Whereas his crew is being rebuilt, NHL star Jakob Chychrun continues to construct his physique

One of the toughest aspects in professional sport is remodeling. The process tests the patience and loyalty of a fan base, organization, and athletes as growth and development are a priority. This is the case with the Arizona Coyotes, who currently rank last in the NHL rankings. To make matters worse, some of their key players suffered injuries early in the season, such as: B. Player Jakob Chychrun.

It can be difficult to see the bigger picture when the bottom line in the profit and loss column grows at the wrong end, but when faced with the odds of 23-year-old NHL defender Jakob Chychrun, it's not hard to believe better days are imminent.

“You have to have a short memory,” says Chychrun. "For me personally, it's all about controlling what I can control, staying positive every day and just having fun working with my teammates, going to the rink every day, putting on my skates and trying to to get better as a group. "

A native of Boca Raton, FL, was drafted the 16th overall pick in the 2016 NHL Entry Draft and suffered a number of setbacks to start his career. In his rookie season, Chychrun had an operation to repair a ligament in his left shoulder. After his first season, he tore his left knee meniscus and a cruciate ligament tear in his right knee the following year. He treated each of these setbacks as lessons and as evidence of his resilience and talent. Last season he had career highs in goals (18), assists (23) and points (41) and was one of only five Coyotes to appear in all 56 games.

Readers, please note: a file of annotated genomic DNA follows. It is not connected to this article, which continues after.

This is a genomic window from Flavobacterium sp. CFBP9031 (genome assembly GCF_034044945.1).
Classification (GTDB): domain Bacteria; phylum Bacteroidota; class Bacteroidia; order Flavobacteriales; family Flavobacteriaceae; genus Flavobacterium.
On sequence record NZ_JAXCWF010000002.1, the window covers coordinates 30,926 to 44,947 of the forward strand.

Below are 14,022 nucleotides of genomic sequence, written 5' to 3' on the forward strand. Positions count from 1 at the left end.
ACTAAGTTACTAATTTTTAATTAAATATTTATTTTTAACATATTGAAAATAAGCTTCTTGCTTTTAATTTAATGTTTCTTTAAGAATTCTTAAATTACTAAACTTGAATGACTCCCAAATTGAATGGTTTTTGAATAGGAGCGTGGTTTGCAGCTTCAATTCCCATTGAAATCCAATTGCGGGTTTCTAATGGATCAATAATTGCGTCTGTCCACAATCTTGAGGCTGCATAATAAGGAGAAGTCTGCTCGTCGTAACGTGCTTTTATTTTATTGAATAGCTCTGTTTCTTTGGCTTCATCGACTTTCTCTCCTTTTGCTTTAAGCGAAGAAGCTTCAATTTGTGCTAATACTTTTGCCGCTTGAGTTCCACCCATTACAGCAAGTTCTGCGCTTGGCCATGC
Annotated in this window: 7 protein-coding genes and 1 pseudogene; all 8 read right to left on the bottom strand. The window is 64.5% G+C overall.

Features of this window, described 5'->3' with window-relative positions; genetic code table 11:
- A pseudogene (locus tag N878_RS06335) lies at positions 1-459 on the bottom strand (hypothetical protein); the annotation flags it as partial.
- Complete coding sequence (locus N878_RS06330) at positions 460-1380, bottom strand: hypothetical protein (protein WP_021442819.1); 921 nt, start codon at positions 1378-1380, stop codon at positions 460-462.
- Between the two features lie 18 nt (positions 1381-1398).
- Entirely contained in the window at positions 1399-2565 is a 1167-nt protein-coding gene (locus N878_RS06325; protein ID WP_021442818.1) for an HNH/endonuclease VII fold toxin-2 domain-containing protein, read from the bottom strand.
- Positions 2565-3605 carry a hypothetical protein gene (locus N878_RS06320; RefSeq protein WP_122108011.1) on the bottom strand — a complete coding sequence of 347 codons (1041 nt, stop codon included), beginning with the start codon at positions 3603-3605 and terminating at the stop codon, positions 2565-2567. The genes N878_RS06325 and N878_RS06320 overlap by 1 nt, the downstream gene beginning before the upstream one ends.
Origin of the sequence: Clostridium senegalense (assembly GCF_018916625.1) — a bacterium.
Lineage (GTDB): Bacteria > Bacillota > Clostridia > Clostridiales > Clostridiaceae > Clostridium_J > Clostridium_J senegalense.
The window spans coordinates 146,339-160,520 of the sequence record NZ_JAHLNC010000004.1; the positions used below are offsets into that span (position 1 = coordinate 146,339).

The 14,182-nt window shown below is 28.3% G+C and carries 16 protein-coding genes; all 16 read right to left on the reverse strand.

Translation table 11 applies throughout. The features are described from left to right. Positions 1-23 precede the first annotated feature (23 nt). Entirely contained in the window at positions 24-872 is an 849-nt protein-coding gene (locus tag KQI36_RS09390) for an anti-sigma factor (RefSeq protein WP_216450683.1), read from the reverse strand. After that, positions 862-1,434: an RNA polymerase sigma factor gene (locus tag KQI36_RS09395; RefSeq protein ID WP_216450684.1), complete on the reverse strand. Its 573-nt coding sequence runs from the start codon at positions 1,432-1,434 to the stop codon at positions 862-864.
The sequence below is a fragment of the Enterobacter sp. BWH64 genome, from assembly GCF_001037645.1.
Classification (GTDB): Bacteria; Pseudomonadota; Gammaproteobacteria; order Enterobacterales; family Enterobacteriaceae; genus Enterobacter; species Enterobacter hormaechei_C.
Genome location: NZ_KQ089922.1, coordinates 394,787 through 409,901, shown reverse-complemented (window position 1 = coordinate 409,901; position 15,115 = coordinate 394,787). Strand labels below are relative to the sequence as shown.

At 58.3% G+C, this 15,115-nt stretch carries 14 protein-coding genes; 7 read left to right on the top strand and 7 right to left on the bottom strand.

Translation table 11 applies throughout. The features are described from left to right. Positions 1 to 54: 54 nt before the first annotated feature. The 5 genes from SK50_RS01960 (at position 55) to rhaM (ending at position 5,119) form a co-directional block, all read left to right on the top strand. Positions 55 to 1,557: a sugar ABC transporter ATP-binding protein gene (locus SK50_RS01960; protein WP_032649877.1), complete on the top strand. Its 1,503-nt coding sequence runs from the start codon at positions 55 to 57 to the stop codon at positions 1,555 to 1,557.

While it can be difficult for any competitor to pilot a tag, Chychrun's firsthand experience of fighting through physical adversity makes him an ideal candidate to guide the struggling coyotes through the process. Chychrun explains the mindset required for such a task.

NHL defender for The Arizona Coyotes Jakob Chychrun at a one-armed landmine pressKelsey Grant / Arizona Coyotes


The most important thing is that you always have full faith and confidence in yourself and in your abilities. You have to be your own greatest supporter. I would not take back any of the hardships, operations or adversities that I have experienced in my life. At the end of the day you learn so much about yourself as an athlete, but also as a person and what you are able to do when faced with adversity.

As crazy as it sounds, I think the injuries really helped my career. You'd think two major knee surgeries and a few other injuries would be a major setback. At that time they happened, but I've gained so much knowledge and worked with so many people who have helped me come back and have given me so much knowledge of things that I can get better at; how to better prepare and take care of myself and how to stay healthy. It sucks the moment but if you embrace it and never lose confidence in yourself believing that you will come back better than you were, that's the biggest part of the fight.


Family has always been everything to me. You've been by my side since day 1. There is no one you can rely on more than your family. They will always be your greatest supporters. My mom and dad were always with me when I had an operation and in the early stages when it was difficult to take care of yourself. They are definitely the ones who can keep your spirits up during such a time. There are long days of rehab, but when you are done with it it is nice to have your family there to re-center your mind and get back to normal life. It is very important to have my grandpa who is my biggest fan and role model. I look up to my grandpa like anyone else. He turned 85 this year and still plays hockey with me once a week during the summer. It's a special bond that I have with him and my father. The three of us meet on the ice in the summer and are a great support system.